Monday, September 17, 2007

Iran And The Serious People

By Cernig

I've been told several times recently by self-described centrist hawks that I don't take the threat represented by Iran seriously enough.

I disagree, I just don't think I'm taking it way too seriously and inflating the threat beyond reality.

There are others who do exactly that, though. And they are far more able to push their agenda with the White House than I will ever be. There's a sizeable contingent of think-tank FP types who have considerable influence in the administration (especially the Fourth Branch) and who think attacking Iran would be a wonderful idea. They have even roped administration officials in to help with computer modelling saying it could even be good for the economy if only the White House enacted the economic policies they've been pushing for all along anyway.

So when people I respect, like James Joyner, write:
I continue to believe that various leaks about planning for military solutions to these crises are simply exercises in maintaining some level of uncertainty in the minds of Iranian and Syrian officials to give more weight to negotiations. From all indications, though, our rivals know full well that massive air strikes, let alone ground invasion, aren’t on the table and that the only ones being fooled are Seymour Hersh and a handful of bloggers.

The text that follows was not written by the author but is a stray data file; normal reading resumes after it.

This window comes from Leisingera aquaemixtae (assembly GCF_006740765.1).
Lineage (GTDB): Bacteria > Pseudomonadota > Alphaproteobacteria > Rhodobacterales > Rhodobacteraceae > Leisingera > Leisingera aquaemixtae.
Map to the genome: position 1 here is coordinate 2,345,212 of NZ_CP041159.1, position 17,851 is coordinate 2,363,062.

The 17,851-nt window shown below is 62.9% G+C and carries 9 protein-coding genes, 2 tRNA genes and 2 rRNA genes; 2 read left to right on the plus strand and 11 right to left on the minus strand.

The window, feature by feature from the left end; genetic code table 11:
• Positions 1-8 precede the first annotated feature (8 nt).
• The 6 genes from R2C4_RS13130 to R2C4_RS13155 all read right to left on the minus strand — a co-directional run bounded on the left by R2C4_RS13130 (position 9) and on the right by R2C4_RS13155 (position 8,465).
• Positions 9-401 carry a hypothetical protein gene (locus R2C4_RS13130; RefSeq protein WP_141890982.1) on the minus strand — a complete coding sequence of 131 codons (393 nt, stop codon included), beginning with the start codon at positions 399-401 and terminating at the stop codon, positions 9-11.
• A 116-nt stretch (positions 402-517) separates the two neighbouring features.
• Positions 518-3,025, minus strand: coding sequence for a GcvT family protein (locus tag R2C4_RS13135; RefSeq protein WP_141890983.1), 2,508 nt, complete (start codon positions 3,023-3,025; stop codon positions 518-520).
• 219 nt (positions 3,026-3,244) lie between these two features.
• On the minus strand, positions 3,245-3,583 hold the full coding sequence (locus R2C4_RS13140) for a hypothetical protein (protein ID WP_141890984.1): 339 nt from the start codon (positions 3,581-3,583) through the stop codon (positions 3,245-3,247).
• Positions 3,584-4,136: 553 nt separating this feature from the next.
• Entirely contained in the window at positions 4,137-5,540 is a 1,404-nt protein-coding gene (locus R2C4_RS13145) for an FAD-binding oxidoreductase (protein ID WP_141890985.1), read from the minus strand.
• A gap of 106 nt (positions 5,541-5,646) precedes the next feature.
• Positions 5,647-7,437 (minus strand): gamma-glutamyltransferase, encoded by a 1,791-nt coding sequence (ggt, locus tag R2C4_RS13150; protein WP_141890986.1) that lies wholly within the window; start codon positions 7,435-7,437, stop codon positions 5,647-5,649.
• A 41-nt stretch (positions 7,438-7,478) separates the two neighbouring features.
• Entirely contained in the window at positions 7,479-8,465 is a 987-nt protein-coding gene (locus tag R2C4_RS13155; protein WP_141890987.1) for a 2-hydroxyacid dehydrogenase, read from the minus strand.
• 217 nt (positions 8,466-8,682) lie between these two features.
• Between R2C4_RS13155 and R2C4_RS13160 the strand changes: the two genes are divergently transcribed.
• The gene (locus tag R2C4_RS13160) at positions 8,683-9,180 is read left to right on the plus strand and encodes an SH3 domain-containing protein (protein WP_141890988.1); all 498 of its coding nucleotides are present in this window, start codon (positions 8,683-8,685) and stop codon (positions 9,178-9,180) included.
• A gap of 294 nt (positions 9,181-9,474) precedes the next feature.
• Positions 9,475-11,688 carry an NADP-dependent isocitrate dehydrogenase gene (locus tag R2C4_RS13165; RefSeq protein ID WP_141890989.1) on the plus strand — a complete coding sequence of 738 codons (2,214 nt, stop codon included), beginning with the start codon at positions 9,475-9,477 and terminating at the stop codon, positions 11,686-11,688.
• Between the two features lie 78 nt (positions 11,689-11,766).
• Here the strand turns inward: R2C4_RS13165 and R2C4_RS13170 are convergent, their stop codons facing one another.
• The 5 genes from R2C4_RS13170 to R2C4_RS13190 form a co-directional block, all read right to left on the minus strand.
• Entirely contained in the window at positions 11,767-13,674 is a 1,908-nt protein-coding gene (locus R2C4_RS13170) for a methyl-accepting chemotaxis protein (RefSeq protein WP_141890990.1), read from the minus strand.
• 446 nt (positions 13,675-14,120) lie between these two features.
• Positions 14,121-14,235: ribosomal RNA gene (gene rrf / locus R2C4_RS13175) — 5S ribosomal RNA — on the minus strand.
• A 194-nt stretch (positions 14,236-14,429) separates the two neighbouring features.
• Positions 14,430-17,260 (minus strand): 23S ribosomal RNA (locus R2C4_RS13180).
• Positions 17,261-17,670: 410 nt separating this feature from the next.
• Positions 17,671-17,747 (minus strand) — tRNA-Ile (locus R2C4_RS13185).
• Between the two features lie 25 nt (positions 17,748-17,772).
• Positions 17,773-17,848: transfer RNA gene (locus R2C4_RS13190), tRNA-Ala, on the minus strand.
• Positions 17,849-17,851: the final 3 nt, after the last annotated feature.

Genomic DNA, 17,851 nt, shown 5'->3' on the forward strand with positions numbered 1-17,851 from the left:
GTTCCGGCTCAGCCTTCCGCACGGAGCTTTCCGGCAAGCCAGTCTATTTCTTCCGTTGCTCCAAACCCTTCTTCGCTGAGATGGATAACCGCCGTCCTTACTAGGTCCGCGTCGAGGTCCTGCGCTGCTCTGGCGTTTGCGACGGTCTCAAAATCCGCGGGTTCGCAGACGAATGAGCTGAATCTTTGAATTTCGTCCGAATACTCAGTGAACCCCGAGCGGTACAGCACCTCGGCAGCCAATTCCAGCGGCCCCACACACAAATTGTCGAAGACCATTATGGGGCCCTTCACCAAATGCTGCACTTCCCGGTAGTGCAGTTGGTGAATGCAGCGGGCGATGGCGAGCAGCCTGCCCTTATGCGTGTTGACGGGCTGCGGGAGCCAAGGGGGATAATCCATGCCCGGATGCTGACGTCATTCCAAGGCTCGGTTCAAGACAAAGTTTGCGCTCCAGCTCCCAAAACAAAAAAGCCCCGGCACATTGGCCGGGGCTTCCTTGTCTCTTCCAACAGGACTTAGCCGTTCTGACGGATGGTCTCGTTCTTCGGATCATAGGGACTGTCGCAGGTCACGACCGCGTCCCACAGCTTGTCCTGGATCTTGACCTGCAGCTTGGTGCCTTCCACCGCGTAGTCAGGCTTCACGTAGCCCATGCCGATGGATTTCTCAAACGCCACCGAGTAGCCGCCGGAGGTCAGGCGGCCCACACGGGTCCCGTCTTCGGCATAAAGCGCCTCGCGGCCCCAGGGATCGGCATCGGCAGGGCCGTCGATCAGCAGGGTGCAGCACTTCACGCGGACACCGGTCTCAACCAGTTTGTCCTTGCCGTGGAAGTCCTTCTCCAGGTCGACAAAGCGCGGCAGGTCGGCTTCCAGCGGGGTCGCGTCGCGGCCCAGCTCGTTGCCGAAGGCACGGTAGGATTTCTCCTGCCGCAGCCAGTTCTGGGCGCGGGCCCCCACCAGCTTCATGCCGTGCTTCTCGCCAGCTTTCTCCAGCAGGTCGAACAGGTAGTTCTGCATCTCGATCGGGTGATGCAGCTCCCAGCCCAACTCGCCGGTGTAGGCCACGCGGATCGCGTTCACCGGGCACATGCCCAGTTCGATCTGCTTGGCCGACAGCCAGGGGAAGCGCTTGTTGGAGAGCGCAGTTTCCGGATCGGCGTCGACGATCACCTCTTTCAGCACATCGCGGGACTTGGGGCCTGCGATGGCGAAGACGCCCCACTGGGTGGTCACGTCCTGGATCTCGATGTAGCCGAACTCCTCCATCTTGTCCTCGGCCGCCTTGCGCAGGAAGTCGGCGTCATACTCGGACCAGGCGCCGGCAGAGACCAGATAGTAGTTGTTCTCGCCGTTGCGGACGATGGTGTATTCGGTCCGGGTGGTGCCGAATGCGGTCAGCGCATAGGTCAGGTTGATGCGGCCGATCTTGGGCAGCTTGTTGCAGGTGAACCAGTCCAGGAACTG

I have to wonder whether he really, actually believes that these people are less influential than they have been over the last six years, or whether perhaps they have all just been lying about wanting to bomb, bomb, bomb Iran for years now.

Yeah, sure, SecDef Gates and SecState Rice may be trying to use the strategy James describes, fraught as it is with problems - like Iran doesn't want the carrots being offered and isn't intimidated by the sticks - but I don't think they are as infuential as Cheney and the Decider himself is making noises that suggest he favors the War Faction over the Diplomacy Faction.

In any debate about Iran and what would be sensible, we cannot afford to ignore the simple fact that a large chunk of the opinion the White House has always listened to isn't sensible at all on the subject. Given that, there is good reason to believe the White House won't act sensibly.

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